Since its creation in 1854, Louis Vuitton has maintained a close relation with the world of art. Through Marc Jacobs’ artistic direction, the luxury brand associates itself with the first exhibition dedicated to the Japanese artist Yayoi Kusama.
The exhibition has traveled from Museo Nacional Centro de Arte Reina Sofia in Madrid to Centre Pompidou in Paris and, recently, to the Tate Modern in London and Whitney Museum in New York City. It pays tribute to Yayoi Kusama’s contemporary artworks.
“The obsessive character and the innocence of her artwork touched me,” said Marc Jacobs. “She succeeds in sharing her vision of the world to us.”
Kusama’s artworks originated from her hallucination, which took place in a dining room: The red flower patterns on the tablecloth started to spread across the walls, the floor, and on herself.
To transcribe this disorientation, she seized all techniques: painting, sculpting, photography, filmmaking and writing.
In 1958, she exhibited alongside Claes Oldenburg, Andy Warhol and Donald Judd.
By the late 1980s, she had showcased exhibitions at the Venice Biennale, the Museum of Modern Art in New York and Maison de la Culture du Japon in Paris.
Since her return to Japan in 1973, the artist, who describes herself as “obsessive,” has stayed in a psychiatric hospital and goes to her studio every day.
Kusama has played a decisive role in contemporary art. Louis Vuitton celebrates this with a special edition of the new monograph published by Rizzoli New York. It examines her career and creative process, and includes unpublished documents, photographs from her archives and illustrations.
In a collection resulting from the collaboration between Yayoi Kusama and Marc Jacobs, Vuitton will interpret the most emblematic artworks of Kusama.
In eye-catching and various hues are the artist’s polka dots.
This hallucinatory proliferation is carried over to LV windows worldwide. On display are emblematic motifs: biomorphic-shaped “nerves” sculptures titled “Beginning of the Universe”; flowers titled “Eternal Blooming Flowers in My Mind”; and red polka dots on white background among which a Kusama figure named “Self-Obliteration” is seen.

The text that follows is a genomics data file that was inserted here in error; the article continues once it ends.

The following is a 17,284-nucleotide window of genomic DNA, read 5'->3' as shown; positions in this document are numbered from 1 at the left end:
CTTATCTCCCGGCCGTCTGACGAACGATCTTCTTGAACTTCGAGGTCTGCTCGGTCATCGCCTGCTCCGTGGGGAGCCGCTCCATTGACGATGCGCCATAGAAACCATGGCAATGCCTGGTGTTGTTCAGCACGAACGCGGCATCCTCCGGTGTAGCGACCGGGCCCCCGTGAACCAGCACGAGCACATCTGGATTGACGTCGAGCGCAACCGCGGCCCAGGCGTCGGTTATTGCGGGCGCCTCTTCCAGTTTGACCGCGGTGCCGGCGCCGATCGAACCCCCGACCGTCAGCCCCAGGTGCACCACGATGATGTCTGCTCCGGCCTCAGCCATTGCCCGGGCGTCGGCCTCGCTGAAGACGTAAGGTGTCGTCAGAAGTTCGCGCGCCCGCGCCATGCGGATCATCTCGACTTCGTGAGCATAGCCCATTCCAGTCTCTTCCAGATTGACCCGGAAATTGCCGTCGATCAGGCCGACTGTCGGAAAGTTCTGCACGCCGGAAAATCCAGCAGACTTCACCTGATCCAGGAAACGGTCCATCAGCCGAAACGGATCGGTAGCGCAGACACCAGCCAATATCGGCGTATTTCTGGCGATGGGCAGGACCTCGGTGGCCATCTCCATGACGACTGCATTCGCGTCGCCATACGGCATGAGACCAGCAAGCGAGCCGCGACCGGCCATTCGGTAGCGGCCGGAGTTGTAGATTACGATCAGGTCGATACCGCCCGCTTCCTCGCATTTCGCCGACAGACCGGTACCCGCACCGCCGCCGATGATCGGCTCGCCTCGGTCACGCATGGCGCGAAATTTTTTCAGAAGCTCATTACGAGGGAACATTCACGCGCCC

For the artist who sees herself as a “dot lost among millions of other dots,” this collaboration allows her to spread her polka dots infinitely across the world and to convey her message of “love forever.”
Following this collaboration, LV has also opened concept stores in New York, HK, Tokyo, Paris, London and, most recently, Singapore.
These concept stores are ephemeral pop-up stores that feature original designs and are entirely dedicated to the special products created in collaboration with the artist.
By entering the stores decorated with large scales and vivid colors in the artist’s trademark red and white, guests can immerse themselves in the world of Kusama.
Apart from the concept stores, monograph, retrospective exhibitions and products, the Louis Vuitton-Yayoi Kusama initiatives include a free Kusama iPhone application.
This new application invites users to take pictures and customize them with a choice of three creative effects reminiscent of Kusama’s works.
Social-sharing functions will also be available in the iPhone app, which allows users to share their creations in a personalized gallery, either through different social media platforms or on the dedicated mini-site: louisvuittonkusama.com, in the section titled “Visions of the Kusama world.”
“It enables her to increase her audience and that of contemporary art in general,” said Marc Jacobs, “the task Louis Vuitton has always set for itself.”
Louis Vuitton is available at Greenbelt 4, Ayala Center, Makati City.
The seven Louis Vuitton-Yayoi Kusama pop-up concept stores are in New York, Soho, July 10-July 31; HK, Pacific Place, July 13-Sept. 8; Singapore, Ngee Ann City, July 13-Nov. 1; Tokyo, Shinjuku Isetan, July 18-July 31; Tokyo, Dover Street Market Ginza, July 20-Aug. 26; Paris, Le Printemps Department Store, Aug. 23-Oct.21; London, Selfridges Department Store, Aug. 24-Oct. 19